The Drake Passage is the body of water between South America’s Cape Horn, Chile, and the South Shetland Islands. This convergence constricts the Antarctica Circumpolar Current, and can result in the “Drake Shake” or the “Drake Lake.” We had fingers crossed for the latter. Passing through the Drake has been described as “unpredictable, chaotic, thrilling, exhilarating, notorious, and violent,” and as the evening unfolded, we began to wonder if it was a mistake. Early in the morning, my insomnia proved to be a blessing, as I awoke before a very early sunrise and was rewarded with a spectacular array of magnificent colors.
As we entered the Drake, our captain announced that we were starting out in “friendly” weather, and we wondered why all the fuss. After all, we live in the snow belt of Northeast Ohio, so we thought we were tough. The Drake connects the southwest part of the Atlantic Ocean with the southern part of the Pacific Ocean, and extends into the Southern Ocean. These three oceans converge where there is little land to block the currents and wind, and the result is frequently the weather described above. We felt some wind and a bit of choppy seas, but Lars, the ornithologist onboard assured us that we would be thankful for the wind, because when there’s no wind, there’s no albatross. As the wind picked up around dinnertime, we were rewarded with the sighting of several Wandering Albatross, those that, with the Royal Albatross, have the largest wingspan.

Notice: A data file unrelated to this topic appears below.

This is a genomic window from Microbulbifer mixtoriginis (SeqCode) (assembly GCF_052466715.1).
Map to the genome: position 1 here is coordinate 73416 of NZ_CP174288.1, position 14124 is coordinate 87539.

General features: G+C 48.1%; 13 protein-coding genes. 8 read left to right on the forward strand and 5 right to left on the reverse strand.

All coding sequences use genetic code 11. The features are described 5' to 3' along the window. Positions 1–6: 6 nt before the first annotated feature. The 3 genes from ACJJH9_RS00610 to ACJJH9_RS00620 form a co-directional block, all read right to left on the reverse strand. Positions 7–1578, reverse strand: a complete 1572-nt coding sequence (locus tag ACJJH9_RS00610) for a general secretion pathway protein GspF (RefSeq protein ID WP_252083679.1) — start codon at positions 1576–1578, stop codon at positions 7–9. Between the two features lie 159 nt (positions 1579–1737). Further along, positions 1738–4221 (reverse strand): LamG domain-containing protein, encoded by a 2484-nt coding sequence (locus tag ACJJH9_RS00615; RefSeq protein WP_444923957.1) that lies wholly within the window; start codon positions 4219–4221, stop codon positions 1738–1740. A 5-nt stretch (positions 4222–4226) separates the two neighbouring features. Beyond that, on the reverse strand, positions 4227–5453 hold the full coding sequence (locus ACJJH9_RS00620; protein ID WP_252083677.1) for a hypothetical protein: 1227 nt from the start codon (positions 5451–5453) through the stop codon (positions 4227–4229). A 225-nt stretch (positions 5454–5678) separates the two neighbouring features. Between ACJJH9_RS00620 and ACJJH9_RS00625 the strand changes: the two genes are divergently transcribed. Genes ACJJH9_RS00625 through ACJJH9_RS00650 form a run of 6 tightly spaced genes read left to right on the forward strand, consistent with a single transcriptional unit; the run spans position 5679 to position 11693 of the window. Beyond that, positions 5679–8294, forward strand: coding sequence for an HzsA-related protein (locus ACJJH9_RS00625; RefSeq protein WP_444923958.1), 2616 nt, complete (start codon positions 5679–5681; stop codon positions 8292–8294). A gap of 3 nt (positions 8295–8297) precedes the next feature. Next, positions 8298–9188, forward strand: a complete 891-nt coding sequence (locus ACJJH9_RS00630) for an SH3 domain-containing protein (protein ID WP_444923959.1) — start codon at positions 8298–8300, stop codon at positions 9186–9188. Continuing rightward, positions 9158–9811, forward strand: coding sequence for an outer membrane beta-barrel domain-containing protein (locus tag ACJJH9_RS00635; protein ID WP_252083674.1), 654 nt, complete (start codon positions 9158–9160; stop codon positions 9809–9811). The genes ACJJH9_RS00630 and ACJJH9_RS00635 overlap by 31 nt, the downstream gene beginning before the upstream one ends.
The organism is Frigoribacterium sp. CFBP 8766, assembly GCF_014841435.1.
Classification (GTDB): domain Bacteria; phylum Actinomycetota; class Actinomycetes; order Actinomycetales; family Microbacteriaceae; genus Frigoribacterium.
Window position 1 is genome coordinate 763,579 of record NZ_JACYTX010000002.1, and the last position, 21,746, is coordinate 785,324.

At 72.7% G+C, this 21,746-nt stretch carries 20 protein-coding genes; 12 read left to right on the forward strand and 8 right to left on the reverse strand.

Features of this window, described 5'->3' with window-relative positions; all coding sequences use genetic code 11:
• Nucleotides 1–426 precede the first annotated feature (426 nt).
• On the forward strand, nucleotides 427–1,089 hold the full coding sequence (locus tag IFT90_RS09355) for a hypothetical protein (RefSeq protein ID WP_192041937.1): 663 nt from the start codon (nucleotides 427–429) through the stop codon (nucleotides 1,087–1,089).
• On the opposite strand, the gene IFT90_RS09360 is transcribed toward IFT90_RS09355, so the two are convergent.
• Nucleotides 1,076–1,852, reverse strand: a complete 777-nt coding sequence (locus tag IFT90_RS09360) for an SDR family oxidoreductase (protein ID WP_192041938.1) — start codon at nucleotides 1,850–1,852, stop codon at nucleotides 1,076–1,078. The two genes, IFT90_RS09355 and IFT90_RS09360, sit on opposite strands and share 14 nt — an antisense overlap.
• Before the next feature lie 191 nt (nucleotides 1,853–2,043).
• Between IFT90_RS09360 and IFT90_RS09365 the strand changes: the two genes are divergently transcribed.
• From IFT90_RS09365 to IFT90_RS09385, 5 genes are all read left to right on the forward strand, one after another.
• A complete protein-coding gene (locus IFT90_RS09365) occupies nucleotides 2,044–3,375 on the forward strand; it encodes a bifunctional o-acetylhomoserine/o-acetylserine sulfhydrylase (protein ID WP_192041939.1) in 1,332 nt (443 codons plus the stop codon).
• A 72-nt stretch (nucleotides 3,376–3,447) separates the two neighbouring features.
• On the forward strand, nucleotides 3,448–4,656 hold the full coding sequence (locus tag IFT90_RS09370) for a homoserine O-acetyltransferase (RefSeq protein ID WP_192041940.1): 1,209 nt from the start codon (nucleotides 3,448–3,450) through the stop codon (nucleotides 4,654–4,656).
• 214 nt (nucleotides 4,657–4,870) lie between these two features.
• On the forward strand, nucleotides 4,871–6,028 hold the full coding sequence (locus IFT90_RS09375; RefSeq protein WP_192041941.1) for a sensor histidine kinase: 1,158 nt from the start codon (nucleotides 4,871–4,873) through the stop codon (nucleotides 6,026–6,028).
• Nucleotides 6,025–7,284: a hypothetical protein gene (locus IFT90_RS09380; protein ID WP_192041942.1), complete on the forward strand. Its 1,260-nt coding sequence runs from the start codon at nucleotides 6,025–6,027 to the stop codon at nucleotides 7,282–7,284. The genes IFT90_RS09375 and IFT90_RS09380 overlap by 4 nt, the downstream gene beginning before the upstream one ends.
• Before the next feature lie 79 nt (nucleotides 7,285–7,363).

As we enjoyed our dinner, the wind and waves picked up, and by the time we got back to our cabin, we were rockin’ and rollin’.
Throughout the night, we heard noise from something repeatedly banging against the ship, to creaks and groans as the Octantis navigated the stormy seas. Thankfully this ship was built for this kind of weather, but the stabilizers were definitely put to the test.
By morning, the winds began to dissipate, and we caught our first glimpses of some beautiful islands. We spotted a whale, and if you use your imagination and look closely, you can just about see his spray.
The islands on either side of the ship are breathtaking, and led us to the conclusion that no, crossing the Drake was NOT a mistake. It’s the shortest route to our ultimate destination, Antarctica! The spectacular islands are well worth the tumultuous night.